Ask any Eagle Scout about their Eagle Project and you will be met with a smile and eagerness to share their story. Such is the case for 14-year-old Brad Staniewicz, who has chosen to rebuild the aging behemoth flag pole at the Bainbridge Island ferry terminal.
An Eagle Project is a project that benefits an organization other than the Boy Scouts of America. It cannot be performed for an individual or for a commercial business. Spring Terminal Connector
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Staniewicz’ project benefits a memorial to one of the islands’ early settlers and highly-influential resident — Walter Keys (1882-1957). The present flag pole is more than 60 years old and contains toxic lead paint that is peeling, rusted, and has never been repaired.
Keys was a veteran of the Spanish-American War and World War I. After retiring from the Army and moving to Bainbridge Island in 1918, he opened Bainbridge Motors Company in 1926 — back in the day of the mosquito fleet when there were no cars or roads on the island or bridge (the bridge didn’t come until 1950).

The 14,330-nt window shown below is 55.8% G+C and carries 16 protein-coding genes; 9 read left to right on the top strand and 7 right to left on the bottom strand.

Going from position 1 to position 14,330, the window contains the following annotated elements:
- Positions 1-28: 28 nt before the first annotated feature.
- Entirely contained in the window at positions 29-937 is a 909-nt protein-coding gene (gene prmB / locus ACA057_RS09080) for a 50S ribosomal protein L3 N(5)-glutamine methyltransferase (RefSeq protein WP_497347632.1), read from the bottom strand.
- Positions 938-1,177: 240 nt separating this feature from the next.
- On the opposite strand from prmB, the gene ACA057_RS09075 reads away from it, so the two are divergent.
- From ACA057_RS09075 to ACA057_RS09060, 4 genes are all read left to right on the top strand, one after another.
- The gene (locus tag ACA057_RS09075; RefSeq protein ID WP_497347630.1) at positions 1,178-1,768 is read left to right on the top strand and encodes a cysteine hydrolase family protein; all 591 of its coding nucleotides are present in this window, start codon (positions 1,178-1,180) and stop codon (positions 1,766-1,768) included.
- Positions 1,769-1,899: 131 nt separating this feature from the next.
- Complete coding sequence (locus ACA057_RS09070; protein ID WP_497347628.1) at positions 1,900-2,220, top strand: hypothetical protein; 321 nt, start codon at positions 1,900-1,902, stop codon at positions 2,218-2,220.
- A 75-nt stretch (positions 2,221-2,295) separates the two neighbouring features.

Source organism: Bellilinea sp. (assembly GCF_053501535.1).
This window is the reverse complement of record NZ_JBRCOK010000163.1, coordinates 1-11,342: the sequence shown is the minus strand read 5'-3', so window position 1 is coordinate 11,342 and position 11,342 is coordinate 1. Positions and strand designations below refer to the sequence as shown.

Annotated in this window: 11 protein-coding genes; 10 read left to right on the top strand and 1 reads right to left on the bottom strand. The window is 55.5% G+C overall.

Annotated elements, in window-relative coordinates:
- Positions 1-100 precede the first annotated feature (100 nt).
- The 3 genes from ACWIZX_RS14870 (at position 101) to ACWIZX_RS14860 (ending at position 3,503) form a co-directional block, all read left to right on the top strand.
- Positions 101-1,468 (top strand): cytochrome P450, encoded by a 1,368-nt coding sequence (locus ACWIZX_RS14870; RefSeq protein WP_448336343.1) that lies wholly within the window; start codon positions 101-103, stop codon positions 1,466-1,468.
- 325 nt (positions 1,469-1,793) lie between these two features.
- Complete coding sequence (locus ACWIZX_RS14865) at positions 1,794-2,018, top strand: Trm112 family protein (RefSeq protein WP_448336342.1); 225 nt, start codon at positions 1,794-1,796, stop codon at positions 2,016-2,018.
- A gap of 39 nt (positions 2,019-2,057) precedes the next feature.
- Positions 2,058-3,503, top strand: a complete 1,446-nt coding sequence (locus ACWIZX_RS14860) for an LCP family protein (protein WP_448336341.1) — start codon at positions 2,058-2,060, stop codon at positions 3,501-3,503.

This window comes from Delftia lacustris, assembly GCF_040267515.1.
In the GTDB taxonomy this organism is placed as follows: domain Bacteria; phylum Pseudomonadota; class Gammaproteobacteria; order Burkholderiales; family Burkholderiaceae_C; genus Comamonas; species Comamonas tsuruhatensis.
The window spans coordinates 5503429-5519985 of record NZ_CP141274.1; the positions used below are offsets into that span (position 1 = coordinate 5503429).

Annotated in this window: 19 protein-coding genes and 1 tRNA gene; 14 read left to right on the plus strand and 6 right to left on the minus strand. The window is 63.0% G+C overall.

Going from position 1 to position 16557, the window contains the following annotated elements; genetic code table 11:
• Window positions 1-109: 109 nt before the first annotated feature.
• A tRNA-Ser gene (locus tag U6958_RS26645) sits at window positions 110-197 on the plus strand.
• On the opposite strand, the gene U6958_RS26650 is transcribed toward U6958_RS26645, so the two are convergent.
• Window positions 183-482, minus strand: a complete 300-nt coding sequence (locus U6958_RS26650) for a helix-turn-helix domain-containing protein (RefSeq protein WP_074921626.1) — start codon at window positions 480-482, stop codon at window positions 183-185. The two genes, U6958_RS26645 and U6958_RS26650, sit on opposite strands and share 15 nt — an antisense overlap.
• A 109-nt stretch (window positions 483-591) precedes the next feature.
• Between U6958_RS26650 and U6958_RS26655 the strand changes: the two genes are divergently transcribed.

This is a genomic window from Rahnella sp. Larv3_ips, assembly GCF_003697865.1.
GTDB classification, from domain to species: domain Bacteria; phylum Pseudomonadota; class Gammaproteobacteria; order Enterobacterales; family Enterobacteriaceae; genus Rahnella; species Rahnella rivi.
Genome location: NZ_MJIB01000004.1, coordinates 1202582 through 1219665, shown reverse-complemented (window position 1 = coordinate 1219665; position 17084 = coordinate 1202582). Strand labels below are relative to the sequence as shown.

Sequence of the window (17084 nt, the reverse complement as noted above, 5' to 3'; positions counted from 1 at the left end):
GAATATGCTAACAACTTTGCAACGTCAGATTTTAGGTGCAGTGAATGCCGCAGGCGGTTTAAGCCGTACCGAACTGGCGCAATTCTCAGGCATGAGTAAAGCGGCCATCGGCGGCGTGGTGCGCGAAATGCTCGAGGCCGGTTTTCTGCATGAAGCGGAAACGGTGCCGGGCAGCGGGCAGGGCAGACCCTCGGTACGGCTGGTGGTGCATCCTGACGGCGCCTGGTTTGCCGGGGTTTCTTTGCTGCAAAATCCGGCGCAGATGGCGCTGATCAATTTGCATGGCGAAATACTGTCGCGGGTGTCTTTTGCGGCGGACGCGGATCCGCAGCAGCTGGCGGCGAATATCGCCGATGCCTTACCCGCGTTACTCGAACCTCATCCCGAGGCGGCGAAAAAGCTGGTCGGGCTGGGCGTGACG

Keys led the transformation of the island from tiny lumber mills into the modern, integrated community with roads and bridges.
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Now it’s Staniewicz’ turn to tranform the island, and it’s quite a project in itself. The new pole will need to be 70 feet tall in order to be seen next to the trees that surround it. A new addition will include new lighting features to shine on the flag 24/7, so drivers can easily see it when visiting the ferry terminal.
Barrier Style Terminal Blocks When its all said and done, Staniewicz will need to come up with approximately $20,000 for his Eagle Project and is seeking donations. You can donate toward Staniewicz’ GoFundMe by clicking the link here. Amidst the donations are Keys’ three grandsons, who all grew up on the island and were also Eagle Scouts as children.